Moscow has introduced new visa requirements for German citizens in what smacks of punishment for Berlin's opposition to eased travel rules between Europe and Russia.
The rules came into force on Nov. 1, coinciding with a visit by German Foreign Minister Guido Westerwelle to Moscow.
A German Foreign Ministry source said Sunday that Westerwelle's delegation was surprised by the new rules, which had not been announced previously. "It came as a bit of a slap in the face," the source said, requesting anonymity because of the sensitivity of the issue.
The new regulations stipulate that visa applicants need to provide a guarantee of their willingness to return to their country of origin.
Tourists have to produce an income or bank statement, while business travelers need to show documentation about their position, salary and purpose of travel, the Russian Consulate in Berlin said on its web site.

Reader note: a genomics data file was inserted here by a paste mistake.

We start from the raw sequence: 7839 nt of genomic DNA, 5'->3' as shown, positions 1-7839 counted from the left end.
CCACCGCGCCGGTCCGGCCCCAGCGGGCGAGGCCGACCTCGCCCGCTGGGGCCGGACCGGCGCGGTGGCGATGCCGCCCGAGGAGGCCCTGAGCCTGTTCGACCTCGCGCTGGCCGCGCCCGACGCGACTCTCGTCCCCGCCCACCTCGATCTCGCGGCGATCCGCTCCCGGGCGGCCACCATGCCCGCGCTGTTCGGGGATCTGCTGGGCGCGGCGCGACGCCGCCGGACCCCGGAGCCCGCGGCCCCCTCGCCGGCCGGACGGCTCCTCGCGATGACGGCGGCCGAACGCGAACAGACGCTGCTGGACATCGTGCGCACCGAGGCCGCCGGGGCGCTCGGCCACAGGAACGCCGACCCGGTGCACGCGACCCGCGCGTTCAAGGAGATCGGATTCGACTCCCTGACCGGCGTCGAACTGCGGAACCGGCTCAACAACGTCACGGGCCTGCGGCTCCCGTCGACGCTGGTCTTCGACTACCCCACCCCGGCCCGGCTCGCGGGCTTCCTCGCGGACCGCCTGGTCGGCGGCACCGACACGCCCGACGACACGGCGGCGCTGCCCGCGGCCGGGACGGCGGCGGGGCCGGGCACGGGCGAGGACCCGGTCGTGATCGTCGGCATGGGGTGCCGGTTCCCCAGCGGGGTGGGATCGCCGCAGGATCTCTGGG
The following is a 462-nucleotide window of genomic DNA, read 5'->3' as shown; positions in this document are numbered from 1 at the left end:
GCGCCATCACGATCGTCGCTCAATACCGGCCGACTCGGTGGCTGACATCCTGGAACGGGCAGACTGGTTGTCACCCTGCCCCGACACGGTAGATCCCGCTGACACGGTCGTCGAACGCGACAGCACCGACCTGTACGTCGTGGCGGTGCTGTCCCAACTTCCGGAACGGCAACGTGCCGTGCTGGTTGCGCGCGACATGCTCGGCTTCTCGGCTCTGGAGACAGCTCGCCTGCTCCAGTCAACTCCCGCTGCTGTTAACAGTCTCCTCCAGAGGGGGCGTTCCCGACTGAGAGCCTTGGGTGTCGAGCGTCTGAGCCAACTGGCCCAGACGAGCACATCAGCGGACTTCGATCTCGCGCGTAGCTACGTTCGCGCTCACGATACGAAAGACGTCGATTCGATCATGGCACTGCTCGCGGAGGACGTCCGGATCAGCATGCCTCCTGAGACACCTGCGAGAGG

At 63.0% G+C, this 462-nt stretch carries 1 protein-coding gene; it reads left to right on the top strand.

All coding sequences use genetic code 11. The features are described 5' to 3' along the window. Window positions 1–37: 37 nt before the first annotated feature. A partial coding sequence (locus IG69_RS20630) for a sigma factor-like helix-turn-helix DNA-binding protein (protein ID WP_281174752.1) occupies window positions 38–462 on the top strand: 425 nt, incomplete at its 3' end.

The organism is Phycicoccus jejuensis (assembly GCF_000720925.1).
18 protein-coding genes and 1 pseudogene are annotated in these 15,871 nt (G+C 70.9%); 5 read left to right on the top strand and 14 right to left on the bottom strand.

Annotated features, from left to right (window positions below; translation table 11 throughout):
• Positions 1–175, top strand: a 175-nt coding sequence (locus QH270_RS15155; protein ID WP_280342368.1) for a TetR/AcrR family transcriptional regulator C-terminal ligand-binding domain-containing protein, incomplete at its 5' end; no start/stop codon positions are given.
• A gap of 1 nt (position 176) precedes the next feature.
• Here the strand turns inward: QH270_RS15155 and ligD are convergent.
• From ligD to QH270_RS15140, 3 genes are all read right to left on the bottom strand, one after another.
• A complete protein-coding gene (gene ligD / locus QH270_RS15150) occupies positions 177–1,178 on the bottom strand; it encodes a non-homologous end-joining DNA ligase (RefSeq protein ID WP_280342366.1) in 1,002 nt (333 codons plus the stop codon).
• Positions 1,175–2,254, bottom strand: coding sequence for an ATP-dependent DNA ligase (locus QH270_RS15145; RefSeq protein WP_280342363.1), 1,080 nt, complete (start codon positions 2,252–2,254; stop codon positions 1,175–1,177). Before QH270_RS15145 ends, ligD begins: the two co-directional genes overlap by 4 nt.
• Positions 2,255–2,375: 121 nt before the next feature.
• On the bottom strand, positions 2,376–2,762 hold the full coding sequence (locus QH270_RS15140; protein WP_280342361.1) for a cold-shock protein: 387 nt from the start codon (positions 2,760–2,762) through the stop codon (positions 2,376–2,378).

By way of explanation, the consulate said only that the rules were introduced "because of the principle of reciprocity."
Germany, which has some of the most stringent visa rules among the 25 Schengen countries, has long required similar scrutiny from Russians, arguing that it is necessary to keep out illegal immigrants.
Moscow has been championing visa-free travel with the European Union since Spain launched an initiative to scrap visas in January. But other EU member states say Russia should not get any favors before visa-free travel has been achieved with other post-Soviet states like Ukraine and Georgia.
This position has been strongly supported by Berlin, and Chancellor Angela Merkel said this fall that "there's yet a long way to go" for a visa-free regime with Moscow.